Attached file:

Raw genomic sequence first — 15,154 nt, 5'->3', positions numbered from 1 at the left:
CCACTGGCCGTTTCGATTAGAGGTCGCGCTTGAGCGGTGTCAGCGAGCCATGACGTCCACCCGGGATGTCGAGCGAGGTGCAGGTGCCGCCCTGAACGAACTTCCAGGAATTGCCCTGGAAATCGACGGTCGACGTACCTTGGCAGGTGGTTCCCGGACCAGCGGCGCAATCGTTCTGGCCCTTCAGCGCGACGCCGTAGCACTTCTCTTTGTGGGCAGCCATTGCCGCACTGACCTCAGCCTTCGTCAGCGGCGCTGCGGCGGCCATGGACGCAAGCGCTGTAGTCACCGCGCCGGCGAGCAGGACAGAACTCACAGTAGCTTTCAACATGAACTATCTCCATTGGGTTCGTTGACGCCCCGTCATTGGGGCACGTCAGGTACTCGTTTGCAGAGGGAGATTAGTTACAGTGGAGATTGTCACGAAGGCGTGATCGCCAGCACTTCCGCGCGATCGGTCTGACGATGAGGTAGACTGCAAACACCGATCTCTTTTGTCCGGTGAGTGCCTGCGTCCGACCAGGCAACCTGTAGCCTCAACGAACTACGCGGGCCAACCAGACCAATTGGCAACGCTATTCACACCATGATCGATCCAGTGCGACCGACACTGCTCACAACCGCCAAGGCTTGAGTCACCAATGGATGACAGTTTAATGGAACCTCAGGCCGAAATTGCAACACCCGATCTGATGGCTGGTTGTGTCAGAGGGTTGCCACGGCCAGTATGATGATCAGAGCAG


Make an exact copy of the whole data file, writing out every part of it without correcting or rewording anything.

Raw genomic sequence first — 15,154 nt, 5'->3', positions numbered from 1 at the left:
CCACTGGCCGTTTCGATTAGAGGTCGCGCTTGAGCGGTGTCAGCGAGCCATGACGTCCACCCGGGATGTCGAGCGAGGTGCAGGTGCCGCCCTGAACGAACTTCCAGGAATTGCCCTGGAAATCGACGGTCGACGTACCTTGGCAGGTGGTTCCCGGACCAGCGGCGCAATCGTTCTGGCCCTTCAGCGCGACGCCGTAGCACTTCTCTTTGTGGGCAGCCATTGCCGCACTGACCTCAGCCTTCGTCAGCGGCGCTGCGGCGGCCATGGACGCAAGCGCTGTAGTCACCGCGCCGGCGAGCAGGACAGAACTCACAGTAGCTTTCAACATGAACTATCTCCATTGGGTTCGTTGACGCCCCGTCATTGGGGCACGTCAGGTACTCGTTTGCAGAGGGAGATTAGTTACAGTGGAGATTGTCACGAAGGCGTGATCGCCAGCACTTCCGCGCGATCGGTCTGACGATGAGGTAGACTGCAAACACCGATCTCTTTTGTCCGGTGAGTGCCTGCGTCCGACCAGGCAACCTGTAGCCTCAACGAACTACGCGGGCCAACCAGACCAATTGGCAACGCTATTCACACCATGATCGATCCAGTGCGACCGACACTGCTCACAACCGCCAAGGCTTGAGTCACCAATGGATGACAGTTTAATGGAACCTCAGGCCGAAATTGCAACACCCGATCTGATGGCTGGTTGTGTCAGAGGGTTGCCACGGCCAGTATGATGATCAGAGCAG